Maurice Greene reflects on how GLORY Kickboxing changed his life for the better

Maurice Greene (4-3) might not be the most experienced of kickboxers on the GLORY Kickboxing roster but his willingness and desire to evolve and take opportunities that present themselves, no matter the enormity of the task, is why he finds himself facing Romania’s famous kickboxer and politician, Cătălin Moroșanu (42-10), at GLORY 38 on February 24 in the Sears Center, Chicago.

Moroșanu has a strong following in European kickboxing especially amongst his fellow Romanians for, his aggressive style of fighting and is a celebrity in his homeland. It’s probably fair to say that he is the most recognisable face to have repeatedly fought for Romanian kickboxing promotion, Superkombat and no doubt, with GLORY’s new wave of noticeable PR via social media of late, ticks most of the boxes for a fighter that will help to raise the profile of GLORY to, certain European markets where the promotion could possibly be hosting events in the second half of this year.

So, what can “Moe the Pirate” expect from Moroșanu and what does his strategy involve for taking on someone with eight times his amount of kickboxing experience?

“I don’t do much game planning because you go out there with a game plan and the game plan don’t work you gotta revert to plan B and I don’t have a plan, I just make adjustments. He’s a southpaw you know, I’m right handed so I’m orthodox but I may come out orthodox and see how it goes. I may come out southpaw and see how it goes. I can strike effectively from both places.”

Greene’s relatively late start compared to most kickboxers on the world stage, came about unintentionally and as a result of taking a chance on having his first fight approximately five years ago (he’s now 30 years of age), with only 30 days notice.  He once weighed 300 lbs before his first fight but the life changing influence of fighting in MMA (3-1) and then signing for GLORY has been remarkable to say the least.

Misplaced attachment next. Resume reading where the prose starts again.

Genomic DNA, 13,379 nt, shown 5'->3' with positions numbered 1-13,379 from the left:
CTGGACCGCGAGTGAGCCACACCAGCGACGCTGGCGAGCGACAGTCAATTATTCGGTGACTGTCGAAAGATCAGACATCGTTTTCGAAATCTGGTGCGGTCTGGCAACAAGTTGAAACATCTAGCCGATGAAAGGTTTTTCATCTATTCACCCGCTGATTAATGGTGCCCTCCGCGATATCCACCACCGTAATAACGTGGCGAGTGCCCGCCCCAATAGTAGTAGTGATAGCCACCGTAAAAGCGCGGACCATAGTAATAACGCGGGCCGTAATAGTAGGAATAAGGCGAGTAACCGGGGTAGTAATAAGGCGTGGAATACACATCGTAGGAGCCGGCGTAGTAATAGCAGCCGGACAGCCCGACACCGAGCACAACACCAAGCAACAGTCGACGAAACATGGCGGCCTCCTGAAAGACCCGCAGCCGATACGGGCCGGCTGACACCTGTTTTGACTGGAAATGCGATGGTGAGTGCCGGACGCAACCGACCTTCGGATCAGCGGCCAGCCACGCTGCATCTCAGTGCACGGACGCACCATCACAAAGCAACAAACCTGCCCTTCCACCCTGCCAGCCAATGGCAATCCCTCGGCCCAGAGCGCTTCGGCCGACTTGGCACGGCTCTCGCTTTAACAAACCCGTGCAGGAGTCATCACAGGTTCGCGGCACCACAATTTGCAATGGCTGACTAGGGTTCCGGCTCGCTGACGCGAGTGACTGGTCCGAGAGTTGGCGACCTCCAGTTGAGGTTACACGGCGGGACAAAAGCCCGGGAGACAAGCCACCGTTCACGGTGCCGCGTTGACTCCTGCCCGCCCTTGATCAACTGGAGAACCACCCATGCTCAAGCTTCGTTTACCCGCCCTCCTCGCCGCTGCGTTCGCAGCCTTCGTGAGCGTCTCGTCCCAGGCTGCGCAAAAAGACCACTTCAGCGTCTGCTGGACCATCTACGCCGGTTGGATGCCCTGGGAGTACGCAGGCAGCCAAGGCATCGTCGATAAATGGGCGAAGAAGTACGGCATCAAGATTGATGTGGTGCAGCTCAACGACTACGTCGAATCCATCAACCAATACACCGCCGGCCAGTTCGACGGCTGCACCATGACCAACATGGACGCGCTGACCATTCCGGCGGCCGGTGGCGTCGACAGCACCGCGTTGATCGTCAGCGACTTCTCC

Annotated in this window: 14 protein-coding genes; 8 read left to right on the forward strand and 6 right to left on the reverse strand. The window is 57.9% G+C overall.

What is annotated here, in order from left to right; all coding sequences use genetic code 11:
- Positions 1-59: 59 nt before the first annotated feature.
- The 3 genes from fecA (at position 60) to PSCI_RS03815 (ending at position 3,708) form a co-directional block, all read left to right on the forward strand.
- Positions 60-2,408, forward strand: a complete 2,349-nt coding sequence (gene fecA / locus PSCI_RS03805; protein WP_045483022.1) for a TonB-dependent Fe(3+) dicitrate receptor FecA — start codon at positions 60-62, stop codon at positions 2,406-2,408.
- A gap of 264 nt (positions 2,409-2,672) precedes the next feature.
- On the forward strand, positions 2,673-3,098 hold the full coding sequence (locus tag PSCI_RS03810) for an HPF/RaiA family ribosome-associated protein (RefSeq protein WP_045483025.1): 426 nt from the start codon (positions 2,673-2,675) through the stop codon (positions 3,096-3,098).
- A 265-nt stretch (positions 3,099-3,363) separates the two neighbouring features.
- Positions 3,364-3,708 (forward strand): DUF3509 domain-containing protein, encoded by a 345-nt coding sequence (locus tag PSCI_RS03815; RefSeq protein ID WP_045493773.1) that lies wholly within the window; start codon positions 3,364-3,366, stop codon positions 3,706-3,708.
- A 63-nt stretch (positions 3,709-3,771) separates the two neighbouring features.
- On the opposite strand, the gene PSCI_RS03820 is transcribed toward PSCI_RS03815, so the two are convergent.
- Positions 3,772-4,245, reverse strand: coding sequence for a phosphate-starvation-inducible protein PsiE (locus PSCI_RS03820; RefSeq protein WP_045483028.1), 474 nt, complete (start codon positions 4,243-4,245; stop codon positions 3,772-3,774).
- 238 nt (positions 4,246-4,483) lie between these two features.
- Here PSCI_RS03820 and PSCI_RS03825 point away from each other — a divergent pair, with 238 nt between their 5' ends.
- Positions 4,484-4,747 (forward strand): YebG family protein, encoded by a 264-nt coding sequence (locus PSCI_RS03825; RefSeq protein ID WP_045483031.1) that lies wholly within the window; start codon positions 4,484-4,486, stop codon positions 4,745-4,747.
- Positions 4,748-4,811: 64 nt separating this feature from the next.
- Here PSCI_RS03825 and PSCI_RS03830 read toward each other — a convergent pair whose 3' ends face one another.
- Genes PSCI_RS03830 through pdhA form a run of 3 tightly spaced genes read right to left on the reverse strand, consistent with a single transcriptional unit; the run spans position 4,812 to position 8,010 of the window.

“The funny part about it is the whole fighting and kickboxing aspect is just something I fell into but you know, I’m a fashion designer. What it does for me is it gives me confidence to be honest with you, it gives me confidence.”

“Honestly, when I think about the sort of kickboxing and MMA if it did anything for me, it changed my life and the path that I was going down. I was going down a rough path prior-to and it gave me something to focus my negative energy on. It made me excel, I had a lot of negative energy I spent on doing other things that I now spend on doing, getting better in the gym and sharpening my tools.”

“So, I’m always game to fight and who said I can’t be the best in the world? Only person that can tell me that is me.”

 

About the Author
Anoop Hothi also known as K1ANOOP, is a combat sports writer based in the UK (with a keen eye for K1/Thai rules) and the host of the K1ANOOP podcast. Having initially trained in sport kickboxing as a child, K1ANOOP returned to kickboxing in his adulthood and made the transition from sport kickboxing to K1 rules and Thai boxing. Being a kickboxing martial artist intrigued with improving himself and studying more about the technical aspects of the ‘striking arts’, K1ANOOP started his own blog in 2015 which, swiftly lead to opportunities to write professionally about combat sports for various digital platforms. You can follow K1ANOOP on Instagram, Twitter, Facebook, Snapchat and YouTube.

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